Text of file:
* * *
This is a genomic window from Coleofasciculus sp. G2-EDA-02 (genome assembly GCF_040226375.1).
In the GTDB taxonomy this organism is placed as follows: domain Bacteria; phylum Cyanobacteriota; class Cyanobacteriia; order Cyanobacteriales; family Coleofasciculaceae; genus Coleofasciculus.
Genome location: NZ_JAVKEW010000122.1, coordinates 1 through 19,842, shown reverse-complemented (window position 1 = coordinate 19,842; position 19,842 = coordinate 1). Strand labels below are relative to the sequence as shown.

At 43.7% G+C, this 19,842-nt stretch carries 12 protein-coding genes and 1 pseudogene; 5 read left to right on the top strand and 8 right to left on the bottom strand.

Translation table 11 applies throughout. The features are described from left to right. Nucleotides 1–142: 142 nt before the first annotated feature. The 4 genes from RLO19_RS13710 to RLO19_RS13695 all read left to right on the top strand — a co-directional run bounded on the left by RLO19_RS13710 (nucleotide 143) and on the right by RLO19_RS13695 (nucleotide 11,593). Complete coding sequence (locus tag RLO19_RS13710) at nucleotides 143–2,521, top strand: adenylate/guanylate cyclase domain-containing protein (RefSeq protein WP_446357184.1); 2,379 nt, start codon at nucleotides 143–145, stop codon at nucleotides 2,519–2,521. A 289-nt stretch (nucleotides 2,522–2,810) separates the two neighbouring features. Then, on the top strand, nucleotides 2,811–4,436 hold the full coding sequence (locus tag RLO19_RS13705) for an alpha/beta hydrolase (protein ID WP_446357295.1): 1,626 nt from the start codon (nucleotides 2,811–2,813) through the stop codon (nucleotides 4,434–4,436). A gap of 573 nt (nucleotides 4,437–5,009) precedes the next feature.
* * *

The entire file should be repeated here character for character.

This is a genomic window from Coleofasciculus sp. G2-EDA-02 (genome assembly GCF_040226375.1).
In the GTDB taxonomy this organism is placed as follows: domain Bacteria; phylum Cyanobacteriota; class Cyanobacteriia; order Cyanobacteriales; family Coleofasciculaceae; genus Coleofasciculus.
Genome location: NZ_JAVKEW010000122.1, coordinates 1 through 19,842, shown reverse-complemented (window position 1 = coordinate 19,842; position 19,842 = coordinate 1). Strand labels below are relative to the sequence as shown.

At 43.7% G+C, this 19,842-nt stretch carries 12 protein-coding genes and 1 pseudogene; 5 read left to right on the top strand and 8 right to left on the bottom strand.

Translation table 11 applies throughout. The features are described from left to right. Nucleotides 1–142: 142 nt before the first annotated feature. The 4 genes from RLO19_RS13710 to RLO19_RS13695 all read left to right on the top strand — a co-directional run bounded on the left by RLO19_RS13710 (nucleotide 143) and on the right by RLO19_RS13695 (nucleotide 11,593). Complete coding sequence (locus tag RLO19_RS13710) at nucleotides 143–2,521, top strand: adenylate/guanylate cyclase domain-containing protein (RefSeq protein WP_446357184.1); 2,379 nt, start codon at nucleotides 143–145, stop codon at nucleotides 2,519–2,521. A 289-nt stretch (nucleotides 2,522–2,810) separates the two neighbouring features. Then, on the top strand, nucleotides 2,811–4,436 hold the full coding sequence (locus tag RLO19_RS13705) for an alpha/beta hydrolase (protein ID WP_446357295.1): 1,626 nt from the start codon (nucleotides 2,811–2,813) through the stop codon (nucleotides 4,434–4,436). A gap of 573 nt (nucleotides 4,437–5,009) precedes the next feature.